Jagdish Khubchandani, professor of public health at New Mexico State University, led a recently published study that found survivors of COVID-19 are significantly more likely to experience depression or anxiety. (NMSU photo by Josh Bachman)
Jagdish Khubchandani, professor of public health at New Mexico State University, led a recently published study that found survivors of COVID-19 are significantly more likely to experience depression or anxiety. (NMSU photo by Josh Bachman)

NMSU study: COVID-19 infection survivors have increased risk of anxiety, depression symptoms

NMSU – A new nationwide study examining long-term psychological burdens of COVID-19 found that survivors of the disease are significantly more likely to experience depression or anxiety.

Jagdish Khubchandani, professor of public health at New Mexico State University, led the study to understand the relationship between COVID-19 and post-illness psychological symptoms.

The study, published in the European Journal of Internal Medicine, found that those previously infected with COVID-19 were almost three times more likely to report anxiety symptoms than those never infected COVID-19.

Similarly, the study also found that those previously infected with COVID-19 were almost two times more likely to report depressions symptoms and roughly 2.6 times more likely to report symptoms of both anxiety and depression than those never infected with COVID-19.

The study included 3,633 adult participants from the United States. Among the participants, 23 percent had a history of COVID-19 infection, 47 percent had depression symptoms, 40 percent had anxiety symptoms, and 38 percent had symptoms of both depression and anxiety.

Participants who had symptoms of depression or anxiety were significantly more likely to be Hispanic or white; 18-25 years old; married, divorced or separated; living in rural areas; earning less than $60,000 per year; and had a previous COVID-19 infection. Despite adjusting and accounting for these sociodemographic factors, COVID-19 infection survivors were more likely to have poorer psychological health, according to the study.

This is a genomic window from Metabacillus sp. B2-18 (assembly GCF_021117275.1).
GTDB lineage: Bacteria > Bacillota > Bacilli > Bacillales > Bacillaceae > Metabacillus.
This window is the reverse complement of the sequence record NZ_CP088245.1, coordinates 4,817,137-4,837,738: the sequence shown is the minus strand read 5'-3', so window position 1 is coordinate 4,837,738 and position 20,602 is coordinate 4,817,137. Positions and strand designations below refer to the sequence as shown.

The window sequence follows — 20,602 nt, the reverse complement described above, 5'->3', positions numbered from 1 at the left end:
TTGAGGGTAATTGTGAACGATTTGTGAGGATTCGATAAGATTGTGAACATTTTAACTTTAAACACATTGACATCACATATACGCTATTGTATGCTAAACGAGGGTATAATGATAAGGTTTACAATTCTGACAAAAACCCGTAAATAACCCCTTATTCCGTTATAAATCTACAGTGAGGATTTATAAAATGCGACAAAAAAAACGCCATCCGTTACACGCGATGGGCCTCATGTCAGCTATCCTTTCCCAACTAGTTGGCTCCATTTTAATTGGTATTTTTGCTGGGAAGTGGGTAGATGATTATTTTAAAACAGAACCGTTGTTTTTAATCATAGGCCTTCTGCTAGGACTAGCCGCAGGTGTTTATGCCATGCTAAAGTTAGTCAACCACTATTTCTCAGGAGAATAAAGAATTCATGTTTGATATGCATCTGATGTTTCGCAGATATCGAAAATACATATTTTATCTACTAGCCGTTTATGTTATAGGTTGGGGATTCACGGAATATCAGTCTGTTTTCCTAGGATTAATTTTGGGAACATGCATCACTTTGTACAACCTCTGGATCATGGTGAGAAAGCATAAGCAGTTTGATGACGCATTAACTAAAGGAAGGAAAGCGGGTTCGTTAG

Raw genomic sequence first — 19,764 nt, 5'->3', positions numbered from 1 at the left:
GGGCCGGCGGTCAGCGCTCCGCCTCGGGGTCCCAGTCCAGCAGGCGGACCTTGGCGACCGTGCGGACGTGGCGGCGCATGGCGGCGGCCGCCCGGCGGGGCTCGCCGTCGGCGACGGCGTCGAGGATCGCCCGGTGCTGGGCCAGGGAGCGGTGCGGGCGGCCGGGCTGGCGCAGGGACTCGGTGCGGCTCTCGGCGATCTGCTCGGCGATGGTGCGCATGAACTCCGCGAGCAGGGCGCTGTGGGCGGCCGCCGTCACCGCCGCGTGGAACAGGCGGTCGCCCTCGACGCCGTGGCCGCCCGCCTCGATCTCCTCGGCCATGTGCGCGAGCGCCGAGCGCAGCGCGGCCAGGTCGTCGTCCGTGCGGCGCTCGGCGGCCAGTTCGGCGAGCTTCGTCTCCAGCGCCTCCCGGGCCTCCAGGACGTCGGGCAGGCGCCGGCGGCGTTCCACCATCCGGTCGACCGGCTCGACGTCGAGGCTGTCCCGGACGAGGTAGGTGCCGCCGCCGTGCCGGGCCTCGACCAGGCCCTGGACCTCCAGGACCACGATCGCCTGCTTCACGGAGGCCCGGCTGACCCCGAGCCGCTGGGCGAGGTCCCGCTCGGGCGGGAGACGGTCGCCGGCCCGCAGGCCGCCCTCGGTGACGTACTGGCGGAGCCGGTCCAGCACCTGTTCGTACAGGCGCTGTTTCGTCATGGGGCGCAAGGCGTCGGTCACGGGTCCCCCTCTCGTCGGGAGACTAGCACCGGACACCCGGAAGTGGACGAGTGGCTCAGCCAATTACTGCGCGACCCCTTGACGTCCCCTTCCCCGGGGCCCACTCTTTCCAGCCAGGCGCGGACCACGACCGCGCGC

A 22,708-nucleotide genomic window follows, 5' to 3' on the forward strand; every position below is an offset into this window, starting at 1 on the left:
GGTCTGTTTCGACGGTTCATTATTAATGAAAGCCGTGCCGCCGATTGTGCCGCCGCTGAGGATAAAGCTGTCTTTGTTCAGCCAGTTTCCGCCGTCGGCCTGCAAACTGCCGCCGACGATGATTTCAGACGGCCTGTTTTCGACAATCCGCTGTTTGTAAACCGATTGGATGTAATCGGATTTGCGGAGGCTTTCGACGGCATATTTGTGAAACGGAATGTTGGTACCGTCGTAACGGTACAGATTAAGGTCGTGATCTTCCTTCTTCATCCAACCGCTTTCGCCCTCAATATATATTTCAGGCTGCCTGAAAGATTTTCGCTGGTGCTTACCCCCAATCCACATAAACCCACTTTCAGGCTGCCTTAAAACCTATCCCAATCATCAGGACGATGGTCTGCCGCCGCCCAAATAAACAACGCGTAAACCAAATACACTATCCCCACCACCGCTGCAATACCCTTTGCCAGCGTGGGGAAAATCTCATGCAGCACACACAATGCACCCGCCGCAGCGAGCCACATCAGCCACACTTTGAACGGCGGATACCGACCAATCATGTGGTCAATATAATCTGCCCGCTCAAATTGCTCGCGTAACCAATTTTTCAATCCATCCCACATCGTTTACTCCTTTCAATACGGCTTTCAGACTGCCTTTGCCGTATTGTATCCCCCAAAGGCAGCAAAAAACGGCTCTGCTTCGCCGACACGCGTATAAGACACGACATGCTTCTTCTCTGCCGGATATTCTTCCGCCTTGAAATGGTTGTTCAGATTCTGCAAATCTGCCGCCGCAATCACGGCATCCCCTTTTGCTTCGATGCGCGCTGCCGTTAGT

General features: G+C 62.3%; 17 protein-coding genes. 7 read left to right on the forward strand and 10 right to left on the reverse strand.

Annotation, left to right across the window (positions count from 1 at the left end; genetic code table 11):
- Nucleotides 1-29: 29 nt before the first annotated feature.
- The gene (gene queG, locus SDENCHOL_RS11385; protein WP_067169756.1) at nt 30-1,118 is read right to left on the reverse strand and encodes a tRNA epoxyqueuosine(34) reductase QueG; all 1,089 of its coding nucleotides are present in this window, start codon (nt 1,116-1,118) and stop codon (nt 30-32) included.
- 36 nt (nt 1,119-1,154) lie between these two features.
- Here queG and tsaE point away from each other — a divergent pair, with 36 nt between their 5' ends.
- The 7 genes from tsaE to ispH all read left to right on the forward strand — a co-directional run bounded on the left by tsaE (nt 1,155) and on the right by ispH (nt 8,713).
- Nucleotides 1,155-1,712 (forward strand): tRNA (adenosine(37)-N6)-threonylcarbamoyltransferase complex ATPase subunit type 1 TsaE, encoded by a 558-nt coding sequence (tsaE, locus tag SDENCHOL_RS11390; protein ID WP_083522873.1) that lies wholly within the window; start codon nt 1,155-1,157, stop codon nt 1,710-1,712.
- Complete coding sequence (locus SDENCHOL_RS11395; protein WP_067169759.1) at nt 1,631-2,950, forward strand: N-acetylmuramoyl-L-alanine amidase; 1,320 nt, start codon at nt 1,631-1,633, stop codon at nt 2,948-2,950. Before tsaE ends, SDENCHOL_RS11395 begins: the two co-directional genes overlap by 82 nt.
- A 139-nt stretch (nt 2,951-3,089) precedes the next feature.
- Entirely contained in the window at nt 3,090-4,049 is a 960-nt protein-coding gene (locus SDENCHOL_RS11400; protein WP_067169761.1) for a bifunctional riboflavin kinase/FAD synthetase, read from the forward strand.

Khubchandani said previous research examining long-term COVID-19 psychological conditions relied on limited data from health care facilities, older patients, patients who were actively seeking COVID-19 care, those with multiple chronic health conditions and people living outside the U.S.

“Such individuals may have a more serious illness from COVID‐19 and multiple health issues resulting in poorer outcomes from the COVID‐19 infections,” he said. “There were hundreds of thousands of adult Americans who became infected with COVID‐19 and were not hospitalized or seen by a health care provider. We wanted to explore the true burden of long COVID-19 psychological symptoms among the general public.”

Khubchandani said the study findings and previous research suggest long-term COVID-19 psychological conditions have complex and multifactorial causes. But, he added, the causes can be broadly classified as neurobiological and pathophysiologic changes related to COVID-19 infection, psychosocial stressors associated with getting infected, and sociodemographic factors making individuals more vulnerable to both mental illness and COVID-19 infections.

“Long COVID-19 will remain a challenge for the health care system for the next few years,” Khubchandani said, “and continued research from community-based samples will help us understand the true nature and extent of the problem.”

 

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